Graveyard Keeper – Game of Crone DLC – PS4 Review

Review of the base game can be found here.

The third DLC for Graveyard Keeper has been released and it’s the most involved yet. It adds new quests, items, locations and story and is worth checking out.

The first aspect you’ll probably see from the new content is that the donkey that delivers the dead bodies will have a quest for you. He’s trying to stage a revolution and he needs your help with specific items. This will boil down to quite simple, but original, crafting tasks and he’ll keep you updated on how things are progressing.

You’ll also hear stories of vampires harassing the villagers and it’ll be down to you to get to the bottom of it by speaking to characters, new and old. The vampire angle does tend to get lost as the DLC progresses but the story can end in three ways depending on how you cooperate with certain characters. The final aspect is the biggest as it has gameplay implications.

A refugee camp appears on the map and you have to help develop it, crafting the tools and facilities that they require to expand and become self-sufficient. As the camp grows new people arrive with their own skills that will reward you with new recipes as you provide them with what they want and on top of that you can use the camp’s facilities too, such as taking the wheat that they grow for your own needs for example.

Arguably the main game changer introduced is the bag system. If you’ve already played through the main game it’s a little late in the day but toward the end of the DLC a character who can make bags arrives and these will enhance your inventory. It does become a little convoluted to navigate but holding a bag, of which you can have multiple, basically gives you inventory space within your inventory space. It’s something that could and should have been in the base game really as inventory space is always at a premium but better late than never I suppose and it does come pretty late.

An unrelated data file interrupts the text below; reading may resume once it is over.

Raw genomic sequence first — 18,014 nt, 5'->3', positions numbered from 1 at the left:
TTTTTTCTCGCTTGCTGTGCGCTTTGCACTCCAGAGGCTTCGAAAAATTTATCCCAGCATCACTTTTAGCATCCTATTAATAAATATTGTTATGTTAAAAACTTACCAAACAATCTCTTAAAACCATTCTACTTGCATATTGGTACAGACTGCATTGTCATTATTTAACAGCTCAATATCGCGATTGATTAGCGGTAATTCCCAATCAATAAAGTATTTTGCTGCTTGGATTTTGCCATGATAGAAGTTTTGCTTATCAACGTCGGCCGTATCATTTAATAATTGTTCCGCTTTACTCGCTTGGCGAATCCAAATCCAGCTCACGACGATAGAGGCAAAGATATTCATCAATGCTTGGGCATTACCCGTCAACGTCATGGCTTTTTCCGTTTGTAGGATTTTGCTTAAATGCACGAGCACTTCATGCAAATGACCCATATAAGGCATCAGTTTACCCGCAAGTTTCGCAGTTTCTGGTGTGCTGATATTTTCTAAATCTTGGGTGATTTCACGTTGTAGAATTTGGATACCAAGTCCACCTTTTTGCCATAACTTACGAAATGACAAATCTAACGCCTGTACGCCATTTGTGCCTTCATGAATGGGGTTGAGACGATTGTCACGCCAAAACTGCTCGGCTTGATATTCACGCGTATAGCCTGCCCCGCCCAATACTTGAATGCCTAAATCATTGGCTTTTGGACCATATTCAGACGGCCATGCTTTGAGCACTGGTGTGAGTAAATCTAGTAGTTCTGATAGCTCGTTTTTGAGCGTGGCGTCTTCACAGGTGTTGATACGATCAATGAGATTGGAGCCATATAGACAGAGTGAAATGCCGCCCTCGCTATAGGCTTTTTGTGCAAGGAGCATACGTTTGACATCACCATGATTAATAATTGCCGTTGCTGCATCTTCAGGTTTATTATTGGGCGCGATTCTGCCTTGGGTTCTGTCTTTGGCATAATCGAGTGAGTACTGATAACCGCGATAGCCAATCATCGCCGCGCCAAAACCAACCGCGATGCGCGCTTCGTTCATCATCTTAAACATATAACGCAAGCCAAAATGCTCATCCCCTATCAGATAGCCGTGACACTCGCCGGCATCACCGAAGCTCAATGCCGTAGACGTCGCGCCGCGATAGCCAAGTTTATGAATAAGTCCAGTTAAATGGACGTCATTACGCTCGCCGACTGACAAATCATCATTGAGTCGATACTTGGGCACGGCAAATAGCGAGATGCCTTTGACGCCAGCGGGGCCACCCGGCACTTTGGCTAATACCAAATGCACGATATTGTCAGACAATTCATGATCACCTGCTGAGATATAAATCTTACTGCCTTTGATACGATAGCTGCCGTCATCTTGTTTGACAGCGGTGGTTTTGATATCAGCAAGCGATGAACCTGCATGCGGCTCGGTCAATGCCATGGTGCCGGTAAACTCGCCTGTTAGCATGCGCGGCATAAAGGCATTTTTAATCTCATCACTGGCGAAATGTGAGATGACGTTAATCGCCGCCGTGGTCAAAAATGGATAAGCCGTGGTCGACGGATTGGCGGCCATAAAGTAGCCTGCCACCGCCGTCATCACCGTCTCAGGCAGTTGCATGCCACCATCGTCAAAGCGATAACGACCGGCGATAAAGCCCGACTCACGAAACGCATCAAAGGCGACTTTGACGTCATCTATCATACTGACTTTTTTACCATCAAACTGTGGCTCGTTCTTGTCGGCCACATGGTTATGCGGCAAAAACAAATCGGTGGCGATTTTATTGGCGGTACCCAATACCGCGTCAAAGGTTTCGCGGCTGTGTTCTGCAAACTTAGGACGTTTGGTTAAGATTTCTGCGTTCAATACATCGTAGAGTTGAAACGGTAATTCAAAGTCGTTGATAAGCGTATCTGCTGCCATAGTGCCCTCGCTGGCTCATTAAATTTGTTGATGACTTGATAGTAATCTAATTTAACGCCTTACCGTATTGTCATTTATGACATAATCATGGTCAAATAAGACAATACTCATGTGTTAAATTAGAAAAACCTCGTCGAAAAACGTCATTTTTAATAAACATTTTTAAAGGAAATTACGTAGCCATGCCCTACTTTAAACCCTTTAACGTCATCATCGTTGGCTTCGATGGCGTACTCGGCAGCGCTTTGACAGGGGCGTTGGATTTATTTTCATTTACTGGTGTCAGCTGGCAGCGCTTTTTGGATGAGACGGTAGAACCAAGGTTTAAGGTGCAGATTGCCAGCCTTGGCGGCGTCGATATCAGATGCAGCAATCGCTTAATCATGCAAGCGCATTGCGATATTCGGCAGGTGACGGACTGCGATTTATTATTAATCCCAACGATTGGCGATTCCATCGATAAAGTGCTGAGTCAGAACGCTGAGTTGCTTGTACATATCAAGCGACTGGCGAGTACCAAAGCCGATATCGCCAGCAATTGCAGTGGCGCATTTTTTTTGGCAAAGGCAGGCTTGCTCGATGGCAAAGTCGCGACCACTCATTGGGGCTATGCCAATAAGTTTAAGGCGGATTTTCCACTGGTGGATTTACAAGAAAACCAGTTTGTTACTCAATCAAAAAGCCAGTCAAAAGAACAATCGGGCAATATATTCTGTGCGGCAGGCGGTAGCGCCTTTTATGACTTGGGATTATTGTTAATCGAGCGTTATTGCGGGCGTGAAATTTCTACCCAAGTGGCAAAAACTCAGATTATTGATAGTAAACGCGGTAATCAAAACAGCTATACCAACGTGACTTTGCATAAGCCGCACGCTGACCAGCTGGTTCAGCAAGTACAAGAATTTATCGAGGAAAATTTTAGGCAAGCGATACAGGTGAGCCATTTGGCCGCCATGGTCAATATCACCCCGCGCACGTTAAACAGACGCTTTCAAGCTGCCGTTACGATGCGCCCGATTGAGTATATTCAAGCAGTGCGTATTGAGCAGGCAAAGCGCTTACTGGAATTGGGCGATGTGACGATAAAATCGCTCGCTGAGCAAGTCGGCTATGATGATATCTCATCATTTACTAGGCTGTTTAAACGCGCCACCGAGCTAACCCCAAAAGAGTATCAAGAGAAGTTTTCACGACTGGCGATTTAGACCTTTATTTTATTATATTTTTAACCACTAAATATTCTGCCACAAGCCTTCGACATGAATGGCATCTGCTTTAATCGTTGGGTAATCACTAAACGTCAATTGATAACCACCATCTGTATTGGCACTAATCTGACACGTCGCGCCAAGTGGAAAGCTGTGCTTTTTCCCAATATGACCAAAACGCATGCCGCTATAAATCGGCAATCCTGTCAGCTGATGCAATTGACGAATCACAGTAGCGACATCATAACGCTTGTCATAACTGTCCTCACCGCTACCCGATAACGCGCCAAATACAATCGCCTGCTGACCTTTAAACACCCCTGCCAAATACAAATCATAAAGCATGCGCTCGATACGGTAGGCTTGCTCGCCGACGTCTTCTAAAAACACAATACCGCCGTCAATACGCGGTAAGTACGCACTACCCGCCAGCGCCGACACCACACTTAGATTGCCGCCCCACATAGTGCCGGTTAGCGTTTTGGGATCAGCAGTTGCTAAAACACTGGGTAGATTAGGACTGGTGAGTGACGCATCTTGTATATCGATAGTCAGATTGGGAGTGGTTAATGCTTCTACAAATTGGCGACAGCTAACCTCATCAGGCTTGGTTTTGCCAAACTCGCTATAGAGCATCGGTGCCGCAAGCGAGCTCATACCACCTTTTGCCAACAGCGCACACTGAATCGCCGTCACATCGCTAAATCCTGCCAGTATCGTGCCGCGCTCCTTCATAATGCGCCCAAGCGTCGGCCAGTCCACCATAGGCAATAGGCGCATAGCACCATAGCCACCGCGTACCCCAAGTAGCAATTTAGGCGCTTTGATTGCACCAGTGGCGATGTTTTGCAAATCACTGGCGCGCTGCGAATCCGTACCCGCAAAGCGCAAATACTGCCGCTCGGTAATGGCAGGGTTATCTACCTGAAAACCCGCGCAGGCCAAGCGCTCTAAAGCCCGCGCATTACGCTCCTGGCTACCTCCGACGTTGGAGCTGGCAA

Depending on what shape you’re in when you start the DLC the tasks asked of you aren’t too taxing, with pretty simple materials required. It will still take some time to get through it all though as to build things the camp morale needs to be high enough, which means supplying them with sufficient food and drink and once you’ve ‘spent’ that happiness to build something you’ll have to wait for it to generate again. It does feel like it was introduced to stop people with the facility to do so just building everything instantly, but if you’re playing through all the game from the beginning then things do happen at a pretty natural pace.

As far as helping with the basics Game of Crone is less important than the Breaking Dead DLC as that really relieves a lot of the tedious back and forth otherwise. Stranger Sins gives you more opportunity to make money whilst also filling in some backstory. The bag system in Game of Crone is so useful that it should really have been implemented sooner and the camp can also act as another automated generator of items, but to a lesser extent than the zombies. The new story parts do add a sense of intrigue however, nothing too special but it’s an extra something to keep you moving through.

If you’ve got all the DLC then this is definitely worth doing. If you’ve played through the main game and aren’t looking for an excuse to get back in then Game of Crone isn’t really going to convince you otherwise. You’ve done everything so the usefulnness of the rewards will be limited and story was never the game’s strength.

Graveyard Keeper - Game of Crone DLC
6 Overall
+ Camp offers new items and automated facilities
+ Bags improve inventory space massively
+ Some story to keep you interested
- Camp happiness system feels contrived
- Bag system should really have been in the main game
The Game of Crone DLC is an enjoyable extension to the main game with helpful rewards if you haven't done everything already. If you've completed everything the most useful stuff arrives too late and although the story is entertaining enough it's not enough to drag you back.

About Gareth

Gareth's our go to guy for anything difficult to review. And all the weird Japanese stuff that we can't figure out.

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